The fastest NBN speed plan is falling out of favour

The highest-speed plan on the national broadband network is becoming a tough sell for telecommunications companies amid concerns the risks and costs are outweighing the benefits.
Nanjing Night Net

A combination of discounts for the slower 50 Mbps speed plans, action by the regulator over unachievable speeds and a budget-sensitive public has industry sources warning 100 Mbps speed plans might not be offered by major telcos in the future.

Some carriers had already stopped offering 100 Mbps plans, said Joseph Hanlon, spokesman for comparison site WhistleOut, which audits about 40 per cent of NBN plans.

Its latest audit found Vocus Group providers iPrimus and Dodo dropped these plans from their sites in late-2017.

It’s understood one of the main reasons for dropping these plans was lack of customer take-up, with the brands targeting the budget end of the market.

In 2017, more than 80 per cent of NBN users were on speeds of 25 Mbps or less – the lowest plans available.

Now that the NBN has provided wholesale discounts on its 50 Mbps speed tier range, telcos have moved quickly to drop prices for this plan, or bump customers on 25 Mbps plans into a faster tier.

This has seen the take-up of 50 Mbps plans jump from less than 3 per cent to about 30 per cent, while the percentage of new orders for 100 Mbps plans remains stable at about 9 per cent of all orders. There was no NBN discount on 100 Mbps speed tier, though there are bandwidth discounts across speed plans.

Australia’s fixed internet recently ranked 55th in the world, behind countries like Austria, Slovenia, Czech Republic and Kazakhstan, with an average speed of 25.88 Mbps.

The focus on 50 Mbps product, with no change to 100 Mbps, had MyRepublic managing director ANZ Nicholas Demos warning his company might stop selling the top tier, because the 50 Mbps products were significantly more attractive to sell.

To date, MyRepublic has sold only the fastest-speed plans, but flagged the introduction of 50 Mbps products this month.

Angus Kidman, spokesman for comparison site Finder, agreed the current discount structures made selling 50 Mbps plans more appealing and was not surprised that it did “appear that some providers are dumping the 100 plans”.

“Given the widespread perception that NBN plans don’t deliver maximum speeds, the push from [the regulator] to make sure providers advertise ???realistic’ speeds and the relatively low-demand for high-priced 100 deals, it makes sense that providers aimed at the cost-sensitive end of the market might decide it’s safer and easier to just not offer the high-speed packages.”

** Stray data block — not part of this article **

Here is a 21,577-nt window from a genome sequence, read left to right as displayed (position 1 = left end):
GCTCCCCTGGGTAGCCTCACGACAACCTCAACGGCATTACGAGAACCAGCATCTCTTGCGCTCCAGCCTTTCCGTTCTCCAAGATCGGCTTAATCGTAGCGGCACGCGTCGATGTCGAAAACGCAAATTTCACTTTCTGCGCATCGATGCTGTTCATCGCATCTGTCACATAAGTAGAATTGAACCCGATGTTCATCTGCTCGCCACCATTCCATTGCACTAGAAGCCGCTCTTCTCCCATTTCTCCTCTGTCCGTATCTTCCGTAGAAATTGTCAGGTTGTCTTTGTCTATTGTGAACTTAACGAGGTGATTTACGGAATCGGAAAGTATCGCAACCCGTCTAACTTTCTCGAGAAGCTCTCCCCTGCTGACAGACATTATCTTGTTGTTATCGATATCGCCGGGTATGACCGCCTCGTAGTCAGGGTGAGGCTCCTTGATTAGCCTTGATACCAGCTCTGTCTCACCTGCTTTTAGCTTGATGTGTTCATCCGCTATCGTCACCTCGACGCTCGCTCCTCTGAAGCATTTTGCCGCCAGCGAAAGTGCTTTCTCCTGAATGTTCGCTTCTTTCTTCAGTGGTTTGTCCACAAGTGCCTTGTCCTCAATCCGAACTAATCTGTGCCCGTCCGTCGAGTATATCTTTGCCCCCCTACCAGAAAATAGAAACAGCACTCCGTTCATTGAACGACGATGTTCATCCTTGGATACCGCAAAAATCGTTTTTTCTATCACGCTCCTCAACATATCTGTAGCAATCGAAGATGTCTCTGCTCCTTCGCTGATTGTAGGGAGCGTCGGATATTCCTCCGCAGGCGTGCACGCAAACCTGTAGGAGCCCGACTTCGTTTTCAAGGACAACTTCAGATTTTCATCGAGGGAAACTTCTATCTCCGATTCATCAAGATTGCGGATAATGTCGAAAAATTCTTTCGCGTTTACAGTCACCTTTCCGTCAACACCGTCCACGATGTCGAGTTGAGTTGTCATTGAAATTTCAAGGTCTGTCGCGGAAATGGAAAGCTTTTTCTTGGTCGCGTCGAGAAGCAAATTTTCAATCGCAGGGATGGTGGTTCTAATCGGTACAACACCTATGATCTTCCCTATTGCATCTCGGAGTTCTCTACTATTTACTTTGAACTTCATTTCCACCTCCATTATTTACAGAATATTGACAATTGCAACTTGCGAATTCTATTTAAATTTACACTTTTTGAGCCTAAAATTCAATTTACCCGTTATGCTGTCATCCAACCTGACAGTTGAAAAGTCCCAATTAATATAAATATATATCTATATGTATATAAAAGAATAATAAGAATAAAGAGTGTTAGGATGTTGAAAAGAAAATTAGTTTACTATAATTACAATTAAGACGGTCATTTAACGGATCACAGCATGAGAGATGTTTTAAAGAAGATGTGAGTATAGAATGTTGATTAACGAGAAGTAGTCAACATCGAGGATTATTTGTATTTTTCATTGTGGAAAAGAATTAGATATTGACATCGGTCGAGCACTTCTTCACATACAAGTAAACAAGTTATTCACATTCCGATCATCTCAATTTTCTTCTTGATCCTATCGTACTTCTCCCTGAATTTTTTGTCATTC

Industry sources also mentioned increased scrutiny from the Australian Competition and Consumer Commission (ACCC) as a major factor.

Thousands of Fibre To The Node (FTTN) and Fibre To The Building (FTTB) customers are set to be compensated after it was found last year they could not get the speeds they were paying for, with the majority having signed up for 100 Mbps plans.

Almost 26,500 of about 42,200 compensated Telstra customers were on this highest-speed plan. Of 8330 clients Optus will compensate, 5430 had 100 Mbps plans. TPG also landed itself in hot water – almost all of the 8000 customers it was required to compensate were on this speed.

An ACCC spokesman said it was an “industry-wide issue” that service providers were required to take responsibility for.

“Investigations into other retail service providers selling NBN broadband plans are continuing, and the ACCC will take enforcement action if we consider that they are not delivering on their promises to customers,” he said.

Telstra, Optus and TPG still provide a 100 Mbps option, but are required to speed-test lines within four weeks of activation and give customers options if they are not achieving the speeds they have paid for – this includes downgrading them to a lower speed plan.

Telstra’s budget brand Belong, which was also mentioned in the enforceable undertaking it entered into with the ACCC in November, does not advertise 100 Mbps speeds to FTTN and FTTB customers.

It’s understood new plans being introduced in mid-2018 should offer discounts on both products, with discussions currently underway with telcos.

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